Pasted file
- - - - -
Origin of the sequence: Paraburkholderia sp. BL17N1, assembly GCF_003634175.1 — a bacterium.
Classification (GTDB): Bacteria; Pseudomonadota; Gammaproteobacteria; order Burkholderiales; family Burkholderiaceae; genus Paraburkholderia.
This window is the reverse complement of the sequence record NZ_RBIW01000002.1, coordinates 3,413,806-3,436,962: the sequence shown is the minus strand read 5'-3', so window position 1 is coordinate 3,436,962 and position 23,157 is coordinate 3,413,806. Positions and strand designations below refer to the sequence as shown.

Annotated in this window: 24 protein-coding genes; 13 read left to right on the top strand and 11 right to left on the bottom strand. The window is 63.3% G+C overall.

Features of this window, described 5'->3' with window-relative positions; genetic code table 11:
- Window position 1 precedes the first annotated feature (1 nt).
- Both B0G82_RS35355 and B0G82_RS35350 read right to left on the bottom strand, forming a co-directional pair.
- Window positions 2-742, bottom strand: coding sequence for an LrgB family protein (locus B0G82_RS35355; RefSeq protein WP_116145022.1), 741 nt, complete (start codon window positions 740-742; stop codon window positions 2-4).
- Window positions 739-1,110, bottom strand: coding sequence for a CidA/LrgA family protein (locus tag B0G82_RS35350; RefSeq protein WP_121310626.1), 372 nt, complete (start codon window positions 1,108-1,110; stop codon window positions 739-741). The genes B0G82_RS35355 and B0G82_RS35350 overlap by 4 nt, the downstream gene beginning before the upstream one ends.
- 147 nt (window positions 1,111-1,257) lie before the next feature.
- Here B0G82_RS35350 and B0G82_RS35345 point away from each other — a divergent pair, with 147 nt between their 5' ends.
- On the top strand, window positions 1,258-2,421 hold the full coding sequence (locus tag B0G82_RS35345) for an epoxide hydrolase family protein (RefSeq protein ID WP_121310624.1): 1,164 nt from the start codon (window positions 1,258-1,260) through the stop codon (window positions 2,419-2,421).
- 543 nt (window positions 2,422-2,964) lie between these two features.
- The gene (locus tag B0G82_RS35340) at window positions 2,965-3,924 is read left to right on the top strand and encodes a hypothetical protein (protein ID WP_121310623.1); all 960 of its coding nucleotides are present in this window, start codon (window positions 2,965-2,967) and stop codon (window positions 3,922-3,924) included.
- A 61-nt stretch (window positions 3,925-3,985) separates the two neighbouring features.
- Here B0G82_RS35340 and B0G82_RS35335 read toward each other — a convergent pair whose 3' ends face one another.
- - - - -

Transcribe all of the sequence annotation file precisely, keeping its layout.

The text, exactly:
Origin of the sequence: Paraburkholderia sp. BL17N1, assembly GCF_003634175.1 — a bacterium.
Classification (GTDB): Bacteria; Pseudomonadota; Gammaproteobacteria; order Burkholderiales; family Burkholderiaceae; genus Paraburkholderia.
This window is the reverse complement of the sequence record NZ_RBIW01000002.1, coordinates 3,413,806-3,436,962: the sequence shown is the minus strand read 5'-3', so window position 1 is coordinate 3,436,962 and position 23,157 is coordinate 3,413,806. Positions and strand designations below refer to the sequence as shown.

Annotated in this window: 24 protein-coding genes; 13 read left to right on the top strand and 11 right to left on the bottom strand. The window is 63.3% G+C overall.

Features of this window, described 5'->3' with window-relative positions; genetic code table 11:
- Window position 1 precedes the first annotated feature (1 nt).
- Both B0G82_RS35355 and B0G82_RS35350 read right to left on the bottom strand, forming a co-directional pair.
- Window positions 2-742, bottom strand: coding sequence for an LrgB family protein (locus B0G82_RS35355; RefSeq protein WP_116145022.1), 741 nt, complete (start codon window positions 740-742; stop codon window positions 2-4).
- Window positions 739-1,110, bottom strand: coding sequence for a CidA/LrgA family protein (locus tag B0G82_RS35350; RefSeq protein WP_121310626.1), 372 nt, complete (start codon window positions 1,108-1,110; stop codon window positions 739-741). The genes B0G82_RS35355 and B0G82_RS35350 overlap by 4 nt, the downstream gene beginning before the upstream one ends.
- 147 nt (window positions 1,111-1,257) lie before the next feature.
- Here B0G82_RS35350 and B0G82_RS35345 point away from each other — a divergent pair, with 147 nt between their 5' ends.
- On the top strand, window positions 1,258-2,421 hold the full coding sequence (locus tag B0G82_RS35345) for an epoxide hydrolase family protein (RefSeq protein ID WP_121310624.1): 1,164 nt from the start codon (window positions 1,258-1,260) through the stop codon (window positions 2,419-2,421).
- 543 nt (window positions 2,422-2,964) lie between these two features.
- The gene (locus tag B0G82_RS35340) at window positions 2,965-3,924 is read left to right on the top strand and encodes a hypothetical protein (protein ID WP_121310623.1); all 960 of its coding nucleotides are present in this window, start codon (window positions 2,965-2,967) and stop codon (window positions 3,922-3,924) included.
- A 61-nt stretch (window positions 3,925-3,985) separates the two neighbouring features.
- Here B0G82_RS35340 and B0G82_RS35335 read toward each other — a convergent pair whose 3' ends face one another.